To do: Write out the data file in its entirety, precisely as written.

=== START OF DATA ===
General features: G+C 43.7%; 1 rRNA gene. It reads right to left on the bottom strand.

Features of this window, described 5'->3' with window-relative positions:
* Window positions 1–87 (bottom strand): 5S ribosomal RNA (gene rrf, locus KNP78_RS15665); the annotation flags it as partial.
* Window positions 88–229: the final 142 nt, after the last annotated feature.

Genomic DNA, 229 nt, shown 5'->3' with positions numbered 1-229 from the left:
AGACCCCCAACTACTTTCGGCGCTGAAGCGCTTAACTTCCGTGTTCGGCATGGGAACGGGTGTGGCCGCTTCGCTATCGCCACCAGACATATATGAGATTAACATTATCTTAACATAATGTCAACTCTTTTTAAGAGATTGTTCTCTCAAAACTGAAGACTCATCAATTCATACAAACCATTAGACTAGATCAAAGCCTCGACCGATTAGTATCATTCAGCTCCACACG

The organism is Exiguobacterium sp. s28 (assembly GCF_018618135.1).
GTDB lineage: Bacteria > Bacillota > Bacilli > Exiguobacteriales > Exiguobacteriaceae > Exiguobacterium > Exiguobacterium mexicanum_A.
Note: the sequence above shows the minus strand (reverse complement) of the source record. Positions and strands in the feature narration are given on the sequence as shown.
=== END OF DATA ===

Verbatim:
General features: G+C 43.7%; 1 rRNA gene. It reads right to left on the bottom strand.

Features of this window, described 5'->3' with window-relative positions:
* Window positions 1–87 (bottom strand): 5S ribosomal RNA (gene rrf, locus KNP78_RS15665); the annotation flags it as partial.
* Window positions 88–229: the final 142 nt, after the last annotated feature.

Genomic DNA, 229 nt, shown 5'->3' with positions numbered 1-229 from the left:
AGACCCCCAACTACTTTCGGCGCTGAAGCGCTTAACTTCCGTGTTCGGCATGGGAACGGGTGTGGCCGCTTCGCTATCGCCACCAGACATATATGAGATTAACATTATCTTAACATAATGTCAACTCTTTTTAAGAGATTGTTCTCTCAAAACTGAAGACTCATCAATTCATACAAACCATTAGACTAGATCAAAGCCTCGACCGATTAGTATCATTCAGCTCCACACG

The organism is Exiguobacterium sp. s28 (assembly GCF_018618135.1).
GTDB lineage: Bacteria > Bacillota > Bacilli > Exiguobacteriales > Exiguobacteriaceae > Exiguobacterium > Exiguobacterium mexicanum_A.
Note: the sequence above shows the minus strand (reverse complement) of the source record. Positions and strands in the feature narration are given on the sequence as shown.